Designing a green future for a former industrial site
Located at the heart of the Lille metropolitan area, at the intersection of the Croix, Villeneuve d'Ascq, and Wasquehal municipalities, La Maillerie II is slated to become a hub where people can live, create social connections, and foster cultural, social, and solidarity initiatives, combined with commitments to promote biodiversity and soft mobility. The question is how to bring it about. EDHEC’s MSc in Global & Sustainable Business students came up with some suggestions.
On 8 December 2020, eight teams of students presented their visions and plans to the district’s owners and developers, Nodi, Linkcity, ELAN, and city representatives.
A smart and sustainable city district
The challenges of creating a 10-hectare city district on an industrial site are manifold, but the students had numerous suggestions on how to weave together the social, environmental, and economic fabric of La Maillerie II while navigating a complex political environment involving multiple actors.
“The students carried out surveys of the neighbourhood population, conducted demographic research, and interacted with political stakeholders,” said Professor Leo Hendriks, who runs the Green Future for Real Estate course. “In many cases, when you are dealing with a smart green future in the context of real estate, you have many stakeholders, so you have to take a broader approach before you make any suggestions.”
Social links. When it comes to creating social connections, the students came up with myriad ideas, ranging from intergenerational housing and day-care centres to recreational spaces, such as outdoor sports facilities, a playground, an art gallery, and a community garden, thus involving both future inhabitants and the surrounding population.
Energy self-sufficiency. Climate resilience being an important element in the built environment of the district, students used the BREEAM method of sustainability assessment to suggest the use of recycled building materials, solar panels, rainwater harvesting tanks, a single-lane road to promote soft mobility, beehives, waste management innovations, windmills, and many other things. Their key idea? To make the new city district energy self-sufficient.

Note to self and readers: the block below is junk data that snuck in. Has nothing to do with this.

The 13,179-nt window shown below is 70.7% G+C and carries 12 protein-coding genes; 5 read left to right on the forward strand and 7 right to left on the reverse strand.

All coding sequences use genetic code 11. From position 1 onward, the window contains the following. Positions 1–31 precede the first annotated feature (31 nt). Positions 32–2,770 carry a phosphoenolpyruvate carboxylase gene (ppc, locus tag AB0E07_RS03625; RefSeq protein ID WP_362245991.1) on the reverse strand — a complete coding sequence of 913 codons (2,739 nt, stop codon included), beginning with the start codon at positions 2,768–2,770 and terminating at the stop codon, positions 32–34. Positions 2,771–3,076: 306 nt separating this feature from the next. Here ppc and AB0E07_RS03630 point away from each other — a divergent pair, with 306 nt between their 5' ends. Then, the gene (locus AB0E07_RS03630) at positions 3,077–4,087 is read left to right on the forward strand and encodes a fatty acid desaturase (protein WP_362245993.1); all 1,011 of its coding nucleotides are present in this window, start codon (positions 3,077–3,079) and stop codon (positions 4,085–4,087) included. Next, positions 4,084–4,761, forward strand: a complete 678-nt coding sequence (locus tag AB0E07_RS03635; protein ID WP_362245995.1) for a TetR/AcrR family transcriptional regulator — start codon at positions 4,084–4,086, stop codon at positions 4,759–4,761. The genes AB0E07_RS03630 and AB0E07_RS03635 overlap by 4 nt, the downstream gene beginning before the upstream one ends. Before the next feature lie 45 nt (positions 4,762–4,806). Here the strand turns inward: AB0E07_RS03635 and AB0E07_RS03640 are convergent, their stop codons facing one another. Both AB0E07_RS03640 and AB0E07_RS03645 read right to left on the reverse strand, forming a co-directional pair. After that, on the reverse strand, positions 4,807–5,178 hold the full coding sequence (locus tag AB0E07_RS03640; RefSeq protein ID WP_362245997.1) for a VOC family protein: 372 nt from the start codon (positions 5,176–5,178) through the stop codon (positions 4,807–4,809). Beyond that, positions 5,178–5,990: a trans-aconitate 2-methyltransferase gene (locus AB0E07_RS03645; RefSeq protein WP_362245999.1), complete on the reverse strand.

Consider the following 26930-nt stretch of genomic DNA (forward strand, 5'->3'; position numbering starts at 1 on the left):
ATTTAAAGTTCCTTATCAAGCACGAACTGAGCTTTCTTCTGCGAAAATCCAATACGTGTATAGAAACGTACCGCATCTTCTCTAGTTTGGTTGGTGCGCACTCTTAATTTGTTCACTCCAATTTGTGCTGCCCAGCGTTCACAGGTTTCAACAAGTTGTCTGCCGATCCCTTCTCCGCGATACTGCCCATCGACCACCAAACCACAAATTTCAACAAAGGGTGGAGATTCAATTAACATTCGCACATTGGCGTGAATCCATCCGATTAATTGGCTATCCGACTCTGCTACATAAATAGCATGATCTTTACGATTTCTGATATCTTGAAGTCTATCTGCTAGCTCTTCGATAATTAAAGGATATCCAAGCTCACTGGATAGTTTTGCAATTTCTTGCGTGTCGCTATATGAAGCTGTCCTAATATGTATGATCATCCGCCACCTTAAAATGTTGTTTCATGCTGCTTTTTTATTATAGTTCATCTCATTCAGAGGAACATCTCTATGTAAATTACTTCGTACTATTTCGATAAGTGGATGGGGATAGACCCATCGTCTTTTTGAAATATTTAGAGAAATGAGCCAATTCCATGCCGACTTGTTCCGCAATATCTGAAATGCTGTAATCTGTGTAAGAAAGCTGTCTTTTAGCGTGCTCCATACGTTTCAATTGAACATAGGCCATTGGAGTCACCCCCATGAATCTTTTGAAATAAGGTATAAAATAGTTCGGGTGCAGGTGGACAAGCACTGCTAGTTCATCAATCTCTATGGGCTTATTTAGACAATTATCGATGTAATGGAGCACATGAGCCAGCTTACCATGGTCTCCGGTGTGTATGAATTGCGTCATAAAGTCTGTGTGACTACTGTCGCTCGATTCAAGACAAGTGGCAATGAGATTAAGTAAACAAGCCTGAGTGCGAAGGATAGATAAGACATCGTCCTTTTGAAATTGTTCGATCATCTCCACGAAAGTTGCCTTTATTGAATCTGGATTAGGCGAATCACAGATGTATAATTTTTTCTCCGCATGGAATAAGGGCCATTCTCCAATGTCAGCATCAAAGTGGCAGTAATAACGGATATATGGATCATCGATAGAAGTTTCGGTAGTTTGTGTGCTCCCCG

Economic development. Lastly, students wanted to bring viable economic life back to the former industrial site. To this end, among other things, they suggested creating coworking spaces with a fab lab, an urban farm, thrift shops, a market, a food court … the list of ideas goes on!
The students’ videos and reports will be shared at Nodi and ELAN meetings, so the team can evaluate their suggestions. Later, they will meet with the students to discuss their ideas further. The students’ work will really have an impact.
The student perspective
“The Green Future for Real-Estate Development class was one of the most innovative and hands-on classes I had this year. We were asked to imagine a real-estate project on an abandoned industrial site. Our class was lucky enough to have been able to explore the site before lockdown and this visit was an opportunity to anchor this project in reality. It gave us an extra motivation: for instance, my group and I interviewed local actors, which gave us different perspectives on the project, particularly from a political, ecological, and architectural point of view. When presenting our results to the property owners, we had the satisfaction of delivering a paper that will be helpful to them. It definitely changed the way I envision real-estate project management and it reinforced my desire to work in international development.“
The partner perspective
“Thanks and congrats to all of the students, who did a wonderful job and saw the La Maillerie II project with fresh eyes. They made very practical and inspiring suggestions for the stakeholders,
Astrid Pelletier, CEO ELAN (EDHEC, 1996)